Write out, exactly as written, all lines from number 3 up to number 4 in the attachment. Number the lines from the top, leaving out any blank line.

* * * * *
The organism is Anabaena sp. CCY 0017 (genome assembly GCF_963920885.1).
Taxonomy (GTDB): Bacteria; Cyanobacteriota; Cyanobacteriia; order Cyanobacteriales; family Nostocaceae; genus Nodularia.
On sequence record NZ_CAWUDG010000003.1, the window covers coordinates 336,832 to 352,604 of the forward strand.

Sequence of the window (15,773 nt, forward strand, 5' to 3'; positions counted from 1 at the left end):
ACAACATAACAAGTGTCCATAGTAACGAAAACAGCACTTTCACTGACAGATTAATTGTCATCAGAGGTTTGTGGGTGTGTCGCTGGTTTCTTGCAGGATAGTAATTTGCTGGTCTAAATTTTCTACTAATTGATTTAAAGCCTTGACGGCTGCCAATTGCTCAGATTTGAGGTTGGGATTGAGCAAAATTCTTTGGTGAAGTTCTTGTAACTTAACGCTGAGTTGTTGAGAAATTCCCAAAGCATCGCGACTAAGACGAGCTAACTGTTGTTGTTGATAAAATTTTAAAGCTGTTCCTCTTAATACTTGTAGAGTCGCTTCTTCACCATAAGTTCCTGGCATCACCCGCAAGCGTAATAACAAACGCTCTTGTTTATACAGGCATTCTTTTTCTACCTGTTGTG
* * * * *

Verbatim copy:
On sequence record NZ_CAWUDG010000003.1, the window covers coordinates 336,832 to 352,604 of the forward strand.

Sequence of the window (15,773 nt, forward strand, 5' to 3'; positions counted from 1 at the left end):